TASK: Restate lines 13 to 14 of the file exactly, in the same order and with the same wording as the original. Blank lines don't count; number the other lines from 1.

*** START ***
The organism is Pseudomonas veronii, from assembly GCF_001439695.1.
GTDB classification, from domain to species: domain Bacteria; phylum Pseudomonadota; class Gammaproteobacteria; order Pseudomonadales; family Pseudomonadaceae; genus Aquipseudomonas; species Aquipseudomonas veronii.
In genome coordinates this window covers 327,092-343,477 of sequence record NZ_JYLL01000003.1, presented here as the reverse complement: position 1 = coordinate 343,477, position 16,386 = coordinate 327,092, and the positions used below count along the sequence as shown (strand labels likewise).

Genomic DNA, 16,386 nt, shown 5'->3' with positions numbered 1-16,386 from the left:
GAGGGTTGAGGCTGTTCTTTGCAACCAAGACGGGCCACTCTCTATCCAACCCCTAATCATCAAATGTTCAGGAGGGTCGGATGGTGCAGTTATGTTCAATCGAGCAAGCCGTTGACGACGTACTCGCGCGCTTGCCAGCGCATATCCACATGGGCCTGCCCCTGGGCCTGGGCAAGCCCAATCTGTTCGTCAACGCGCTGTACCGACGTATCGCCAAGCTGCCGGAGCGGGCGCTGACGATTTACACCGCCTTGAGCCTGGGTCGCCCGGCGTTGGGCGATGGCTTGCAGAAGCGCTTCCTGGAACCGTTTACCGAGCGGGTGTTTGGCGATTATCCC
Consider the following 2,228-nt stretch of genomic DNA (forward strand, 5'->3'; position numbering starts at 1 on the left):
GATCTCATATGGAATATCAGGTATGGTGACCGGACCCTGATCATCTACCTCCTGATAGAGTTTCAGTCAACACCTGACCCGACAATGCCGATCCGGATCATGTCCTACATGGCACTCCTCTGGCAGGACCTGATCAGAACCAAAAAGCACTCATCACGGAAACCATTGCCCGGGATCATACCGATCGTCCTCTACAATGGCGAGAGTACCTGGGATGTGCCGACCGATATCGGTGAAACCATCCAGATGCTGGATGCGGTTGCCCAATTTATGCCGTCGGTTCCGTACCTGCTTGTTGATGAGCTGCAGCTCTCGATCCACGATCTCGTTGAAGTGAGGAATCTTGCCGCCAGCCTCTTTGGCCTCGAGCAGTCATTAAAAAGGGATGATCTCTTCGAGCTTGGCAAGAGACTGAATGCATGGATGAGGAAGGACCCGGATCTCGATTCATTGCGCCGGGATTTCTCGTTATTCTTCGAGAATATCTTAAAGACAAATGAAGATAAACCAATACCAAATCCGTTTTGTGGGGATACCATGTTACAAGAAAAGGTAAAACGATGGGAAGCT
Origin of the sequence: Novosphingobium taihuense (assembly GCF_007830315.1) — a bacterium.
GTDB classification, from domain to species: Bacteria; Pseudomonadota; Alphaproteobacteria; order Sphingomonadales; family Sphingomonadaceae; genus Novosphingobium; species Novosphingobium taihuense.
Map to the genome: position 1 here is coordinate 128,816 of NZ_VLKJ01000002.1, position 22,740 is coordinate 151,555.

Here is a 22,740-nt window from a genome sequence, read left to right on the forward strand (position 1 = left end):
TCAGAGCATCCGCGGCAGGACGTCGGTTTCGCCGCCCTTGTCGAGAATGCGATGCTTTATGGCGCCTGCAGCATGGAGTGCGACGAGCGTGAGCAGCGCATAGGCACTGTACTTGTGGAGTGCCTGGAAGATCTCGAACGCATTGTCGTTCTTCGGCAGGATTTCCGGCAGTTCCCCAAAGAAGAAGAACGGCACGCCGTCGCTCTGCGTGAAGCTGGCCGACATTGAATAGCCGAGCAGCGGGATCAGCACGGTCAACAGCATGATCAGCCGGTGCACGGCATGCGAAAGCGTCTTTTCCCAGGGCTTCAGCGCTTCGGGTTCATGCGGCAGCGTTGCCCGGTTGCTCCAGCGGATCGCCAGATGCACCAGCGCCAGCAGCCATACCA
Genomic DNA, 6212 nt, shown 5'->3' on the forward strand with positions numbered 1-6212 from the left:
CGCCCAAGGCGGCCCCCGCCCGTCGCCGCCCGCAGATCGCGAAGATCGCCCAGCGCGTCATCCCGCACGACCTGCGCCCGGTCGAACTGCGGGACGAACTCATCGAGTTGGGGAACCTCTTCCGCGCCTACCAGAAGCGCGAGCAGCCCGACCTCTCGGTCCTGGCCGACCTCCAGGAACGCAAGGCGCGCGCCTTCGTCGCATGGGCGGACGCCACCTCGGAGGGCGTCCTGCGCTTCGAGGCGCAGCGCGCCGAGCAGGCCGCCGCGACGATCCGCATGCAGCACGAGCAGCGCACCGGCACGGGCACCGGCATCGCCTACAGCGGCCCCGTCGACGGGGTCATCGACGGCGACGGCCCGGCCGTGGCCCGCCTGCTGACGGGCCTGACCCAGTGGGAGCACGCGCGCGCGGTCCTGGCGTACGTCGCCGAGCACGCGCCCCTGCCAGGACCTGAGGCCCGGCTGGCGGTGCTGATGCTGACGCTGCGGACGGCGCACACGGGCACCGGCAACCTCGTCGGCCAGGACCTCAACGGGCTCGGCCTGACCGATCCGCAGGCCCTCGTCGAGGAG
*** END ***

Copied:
Genomic DNA, 6212 nt, shown 5'->3' on the forward strand with positions numbered 1-6212 from the left:
CGCCCAAGGCGGCCCCCGCCCGTCGCCGCCCGCAGATCGCGAAGATCGCCCAGCGCGTCATCCCGCACGACCTGCGCCCGGTCGAACTGCGGGACGAACTCATCGAGTTGGGGAACCTCTTCCGCGCCTACCAGAAGCGCGAGCAGCCCGACCTCTCGGTCCTGGCCGACCTCCAGGAACGCAAGGCGCGCGCCTTCGTCGCATGGGCGGACGCCACCTCGGAGGGCGTCCTGCGCTTCGAGGCGCAGCGCGCCGAGCAGGCCGCCGCGACGATCCGCATGCAGCACGAGCAGCGCACCGGCACGGGCACCGGCATCGCCTACAGCGGCCCCGTCGACGGGGTCATCGACGGCGACGGCCCGGCCGTGGCCCGCCTGCTGACGGGCCTGACCCAGTGGGAGCACGCGCGCGCGGTCCTGGCGTACGTCGCCGAGCACGCGCCCCTGCCAGGACCTGAGGCCCGGCTGGCGGTGCTGATGCTGACGCTGCGGACGGCGCACACGGGCACCGGCAACCTCGTCGGCCAGGACCTCAACGGGCTCGGCCTGACCGATCCGCAGGCCCTCGTCGAGGAG